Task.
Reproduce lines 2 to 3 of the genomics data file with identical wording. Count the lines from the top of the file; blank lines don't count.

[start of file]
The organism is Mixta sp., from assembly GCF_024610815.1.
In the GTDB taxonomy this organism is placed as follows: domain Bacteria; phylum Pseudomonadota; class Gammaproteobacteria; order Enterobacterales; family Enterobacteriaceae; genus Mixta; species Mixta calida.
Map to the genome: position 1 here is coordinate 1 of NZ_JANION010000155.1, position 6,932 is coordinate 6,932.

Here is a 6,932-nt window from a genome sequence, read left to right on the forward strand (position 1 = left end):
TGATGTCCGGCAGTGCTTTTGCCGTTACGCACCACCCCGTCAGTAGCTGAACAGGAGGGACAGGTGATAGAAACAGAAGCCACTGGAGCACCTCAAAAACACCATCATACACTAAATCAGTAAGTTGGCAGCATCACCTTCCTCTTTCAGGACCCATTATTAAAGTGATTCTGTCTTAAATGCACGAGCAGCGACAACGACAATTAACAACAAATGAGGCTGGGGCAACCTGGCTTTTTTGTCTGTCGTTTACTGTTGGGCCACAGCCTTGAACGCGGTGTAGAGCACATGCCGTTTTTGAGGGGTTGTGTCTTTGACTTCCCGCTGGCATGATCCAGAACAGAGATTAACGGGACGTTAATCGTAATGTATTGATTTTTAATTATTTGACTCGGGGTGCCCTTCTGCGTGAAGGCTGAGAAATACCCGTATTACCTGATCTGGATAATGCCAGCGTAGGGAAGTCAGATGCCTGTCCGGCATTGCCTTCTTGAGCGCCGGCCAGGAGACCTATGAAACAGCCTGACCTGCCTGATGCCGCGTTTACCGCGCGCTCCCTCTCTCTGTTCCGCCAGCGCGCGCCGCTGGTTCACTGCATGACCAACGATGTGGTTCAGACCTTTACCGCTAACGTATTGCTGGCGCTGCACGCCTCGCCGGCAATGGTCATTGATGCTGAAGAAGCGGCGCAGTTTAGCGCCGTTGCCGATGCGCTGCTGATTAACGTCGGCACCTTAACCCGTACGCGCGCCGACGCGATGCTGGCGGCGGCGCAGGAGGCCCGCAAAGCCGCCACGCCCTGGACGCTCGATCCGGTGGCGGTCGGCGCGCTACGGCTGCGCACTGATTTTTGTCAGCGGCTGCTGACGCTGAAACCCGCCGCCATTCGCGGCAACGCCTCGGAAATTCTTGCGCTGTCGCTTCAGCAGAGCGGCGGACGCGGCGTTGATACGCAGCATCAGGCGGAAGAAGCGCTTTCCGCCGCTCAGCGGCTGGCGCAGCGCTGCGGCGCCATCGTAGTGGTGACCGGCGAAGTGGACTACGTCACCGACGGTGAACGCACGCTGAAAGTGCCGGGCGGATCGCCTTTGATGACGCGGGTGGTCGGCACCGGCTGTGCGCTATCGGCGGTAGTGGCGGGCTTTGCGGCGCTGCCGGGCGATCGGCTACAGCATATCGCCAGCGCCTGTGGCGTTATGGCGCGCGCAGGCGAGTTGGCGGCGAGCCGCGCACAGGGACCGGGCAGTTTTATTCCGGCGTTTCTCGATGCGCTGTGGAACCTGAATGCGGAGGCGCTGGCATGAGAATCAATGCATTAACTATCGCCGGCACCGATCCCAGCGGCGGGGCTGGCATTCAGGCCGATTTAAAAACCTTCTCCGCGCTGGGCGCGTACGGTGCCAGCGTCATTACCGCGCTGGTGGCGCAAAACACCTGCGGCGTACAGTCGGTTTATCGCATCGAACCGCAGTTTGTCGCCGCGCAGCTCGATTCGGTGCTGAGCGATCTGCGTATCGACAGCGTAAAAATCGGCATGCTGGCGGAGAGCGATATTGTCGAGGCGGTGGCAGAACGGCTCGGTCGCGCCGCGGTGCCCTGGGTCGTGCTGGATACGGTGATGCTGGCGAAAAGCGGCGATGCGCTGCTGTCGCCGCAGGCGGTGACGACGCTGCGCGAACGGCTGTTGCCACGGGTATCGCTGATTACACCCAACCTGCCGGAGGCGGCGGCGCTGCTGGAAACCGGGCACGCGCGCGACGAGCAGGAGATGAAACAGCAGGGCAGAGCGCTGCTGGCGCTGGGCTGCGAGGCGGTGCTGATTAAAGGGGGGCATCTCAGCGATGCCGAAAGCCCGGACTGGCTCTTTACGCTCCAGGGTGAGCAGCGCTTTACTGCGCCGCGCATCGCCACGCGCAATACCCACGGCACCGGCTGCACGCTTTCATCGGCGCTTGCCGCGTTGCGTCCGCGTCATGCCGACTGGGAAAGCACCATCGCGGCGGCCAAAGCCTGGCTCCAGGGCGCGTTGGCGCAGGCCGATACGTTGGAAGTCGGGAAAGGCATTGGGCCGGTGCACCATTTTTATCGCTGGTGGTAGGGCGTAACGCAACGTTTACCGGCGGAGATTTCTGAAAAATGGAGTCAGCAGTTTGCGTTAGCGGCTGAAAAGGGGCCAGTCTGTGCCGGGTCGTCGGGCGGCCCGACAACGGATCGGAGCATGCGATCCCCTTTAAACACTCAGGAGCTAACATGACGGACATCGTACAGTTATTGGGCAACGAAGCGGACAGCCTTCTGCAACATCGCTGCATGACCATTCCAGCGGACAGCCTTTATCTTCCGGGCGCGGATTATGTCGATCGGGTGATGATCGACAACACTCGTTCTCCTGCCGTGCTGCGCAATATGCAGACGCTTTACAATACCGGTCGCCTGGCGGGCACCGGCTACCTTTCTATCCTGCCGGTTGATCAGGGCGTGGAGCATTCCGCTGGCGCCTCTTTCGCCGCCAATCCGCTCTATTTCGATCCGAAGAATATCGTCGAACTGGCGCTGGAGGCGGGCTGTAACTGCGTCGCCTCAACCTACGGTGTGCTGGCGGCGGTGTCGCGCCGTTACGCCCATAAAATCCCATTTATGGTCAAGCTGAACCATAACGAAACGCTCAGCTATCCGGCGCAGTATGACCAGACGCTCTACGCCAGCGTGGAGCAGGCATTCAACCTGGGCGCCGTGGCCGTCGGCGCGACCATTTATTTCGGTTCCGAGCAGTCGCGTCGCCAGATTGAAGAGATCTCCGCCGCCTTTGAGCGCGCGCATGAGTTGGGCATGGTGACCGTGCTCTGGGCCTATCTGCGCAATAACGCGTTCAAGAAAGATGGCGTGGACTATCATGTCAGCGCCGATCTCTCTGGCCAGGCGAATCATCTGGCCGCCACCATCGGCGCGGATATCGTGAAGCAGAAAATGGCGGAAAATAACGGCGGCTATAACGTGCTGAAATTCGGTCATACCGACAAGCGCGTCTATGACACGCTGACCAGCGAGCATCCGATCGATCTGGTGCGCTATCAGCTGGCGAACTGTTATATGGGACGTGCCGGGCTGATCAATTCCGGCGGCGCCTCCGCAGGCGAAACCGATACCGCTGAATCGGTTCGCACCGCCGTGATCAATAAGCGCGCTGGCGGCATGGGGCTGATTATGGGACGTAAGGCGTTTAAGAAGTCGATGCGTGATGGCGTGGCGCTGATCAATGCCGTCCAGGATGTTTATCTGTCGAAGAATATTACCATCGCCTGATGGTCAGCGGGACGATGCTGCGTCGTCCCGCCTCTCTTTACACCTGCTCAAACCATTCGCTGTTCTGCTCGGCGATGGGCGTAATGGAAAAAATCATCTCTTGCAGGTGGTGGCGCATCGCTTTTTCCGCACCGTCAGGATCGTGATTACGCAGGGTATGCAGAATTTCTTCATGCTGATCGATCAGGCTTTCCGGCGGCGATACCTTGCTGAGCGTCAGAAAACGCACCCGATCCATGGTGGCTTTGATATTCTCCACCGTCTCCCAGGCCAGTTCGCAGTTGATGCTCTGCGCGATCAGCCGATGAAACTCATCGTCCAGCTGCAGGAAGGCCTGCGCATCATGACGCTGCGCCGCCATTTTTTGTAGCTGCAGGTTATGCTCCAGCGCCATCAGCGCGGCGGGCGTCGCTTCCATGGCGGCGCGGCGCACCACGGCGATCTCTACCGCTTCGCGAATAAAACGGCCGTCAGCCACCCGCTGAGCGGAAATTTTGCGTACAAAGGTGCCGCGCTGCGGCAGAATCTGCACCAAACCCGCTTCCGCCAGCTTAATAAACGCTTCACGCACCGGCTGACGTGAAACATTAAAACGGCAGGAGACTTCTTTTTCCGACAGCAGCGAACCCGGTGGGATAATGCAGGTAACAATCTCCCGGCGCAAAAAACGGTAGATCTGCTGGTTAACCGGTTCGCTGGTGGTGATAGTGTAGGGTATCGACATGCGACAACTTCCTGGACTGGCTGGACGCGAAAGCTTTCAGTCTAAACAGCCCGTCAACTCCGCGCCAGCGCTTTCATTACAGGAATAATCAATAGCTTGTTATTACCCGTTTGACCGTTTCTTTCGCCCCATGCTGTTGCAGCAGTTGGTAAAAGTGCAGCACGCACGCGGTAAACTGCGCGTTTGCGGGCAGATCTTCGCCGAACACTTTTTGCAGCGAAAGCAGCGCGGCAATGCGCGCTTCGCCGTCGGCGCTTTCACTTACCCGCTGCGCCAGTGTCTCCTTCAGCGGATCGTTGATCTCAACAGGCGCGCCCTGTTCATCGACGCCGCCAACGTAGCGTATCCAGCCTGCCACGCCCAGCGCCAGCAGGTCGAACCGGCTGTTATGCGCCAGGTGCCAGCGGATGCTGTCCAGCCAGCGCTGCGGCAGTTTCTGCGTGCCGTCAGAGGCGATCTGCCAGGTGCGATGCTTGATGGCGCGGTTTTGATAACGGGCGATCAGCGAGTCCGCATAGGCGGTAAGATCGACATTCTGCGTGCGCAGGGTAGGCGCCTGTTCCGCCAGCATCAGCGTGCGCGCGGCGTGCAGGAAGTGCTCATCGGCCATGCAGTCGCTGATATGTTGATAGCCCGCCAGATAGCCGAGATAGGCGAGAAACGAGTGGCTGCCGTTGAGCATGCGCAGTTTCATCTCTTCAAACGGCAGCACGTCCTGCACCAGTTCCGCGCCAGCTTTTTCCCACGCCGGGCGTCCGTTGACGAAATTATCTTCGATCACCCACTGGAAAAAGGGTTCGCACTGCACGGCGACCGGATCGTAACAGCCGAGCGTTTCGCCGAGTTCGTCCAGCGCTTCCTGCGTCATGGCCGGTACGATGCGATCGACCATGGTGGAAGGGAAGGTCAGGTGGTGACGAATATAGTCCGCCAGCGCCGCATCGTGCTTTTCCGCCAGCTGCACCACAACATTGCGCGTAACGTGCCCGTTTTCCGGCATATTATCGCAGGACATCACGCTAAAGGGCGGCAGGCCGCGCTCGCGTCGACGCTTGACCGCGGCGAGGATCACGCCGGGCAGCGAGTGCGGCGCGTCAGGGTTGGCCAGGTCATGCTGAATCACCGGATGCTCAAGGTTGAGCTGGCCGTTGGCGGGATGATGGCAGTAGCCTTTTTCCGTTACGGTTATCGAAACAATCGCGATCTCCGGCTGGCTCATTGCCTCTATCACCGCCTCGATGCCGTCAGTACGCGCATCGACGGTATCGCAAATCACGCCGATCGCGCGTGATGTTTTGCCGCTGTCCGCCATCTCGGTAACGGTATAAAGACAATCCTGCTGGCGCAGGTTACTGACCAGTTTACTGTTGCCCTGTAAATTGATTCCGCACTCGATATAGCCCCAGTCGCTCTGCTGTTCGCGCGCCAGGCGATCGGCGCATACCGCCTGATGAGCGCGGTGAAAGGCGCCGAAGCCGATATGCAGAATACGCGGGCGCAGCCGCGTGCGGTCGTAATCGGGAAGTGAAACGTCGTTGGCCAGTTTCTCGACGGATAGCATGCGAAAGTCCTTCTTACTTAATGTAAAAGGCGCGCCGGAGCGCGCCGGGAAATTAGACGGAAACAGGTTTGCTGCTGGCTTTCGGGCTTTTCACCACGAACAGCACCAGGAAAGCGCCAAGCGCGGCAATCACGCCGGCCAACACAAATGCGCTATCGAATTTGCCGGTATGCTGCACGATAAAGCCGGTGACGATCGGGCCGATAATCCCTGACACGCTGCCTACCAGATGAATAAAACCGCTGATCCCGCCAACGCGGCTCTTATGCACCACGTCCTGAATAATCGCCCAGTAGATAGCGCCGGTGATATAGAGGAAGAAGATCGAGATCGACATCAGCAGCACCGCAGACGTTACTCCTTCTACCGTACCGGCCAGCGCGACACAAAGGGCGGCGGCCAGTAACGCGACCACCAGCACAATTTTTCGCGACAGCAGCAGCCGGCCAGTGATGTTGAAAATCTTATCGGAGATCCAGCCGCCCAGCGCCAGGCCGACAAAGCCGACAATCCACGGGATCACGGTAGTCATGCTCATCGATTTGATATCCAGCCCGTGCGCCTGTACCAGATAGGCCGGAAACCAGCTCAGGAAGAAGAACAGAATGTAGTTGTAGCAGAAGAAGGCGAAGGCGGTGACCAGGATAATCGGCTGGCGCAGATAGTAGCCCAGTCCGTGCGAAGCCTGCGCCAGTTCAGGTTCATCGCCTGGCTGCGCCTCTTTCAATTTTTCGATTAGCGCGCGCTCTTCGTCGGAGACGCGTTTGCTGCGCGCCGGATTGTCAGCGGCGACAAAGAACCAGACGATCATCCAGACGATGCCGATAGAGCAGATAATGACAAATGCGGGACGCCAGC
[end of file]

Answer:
In the GTDB taxonomy this organism is placed as follows: domain Bacteria; phylum Pseudomonadota; class Gammaproteobacteria; order Enterobacterales; family Enterobacteriaceae; genus Mixta; species Mixta calida.
Map to the genome: position 1 here is coordinate 1 of NZ_JANION010000155.1, position 6,932 is coordinate 6,932.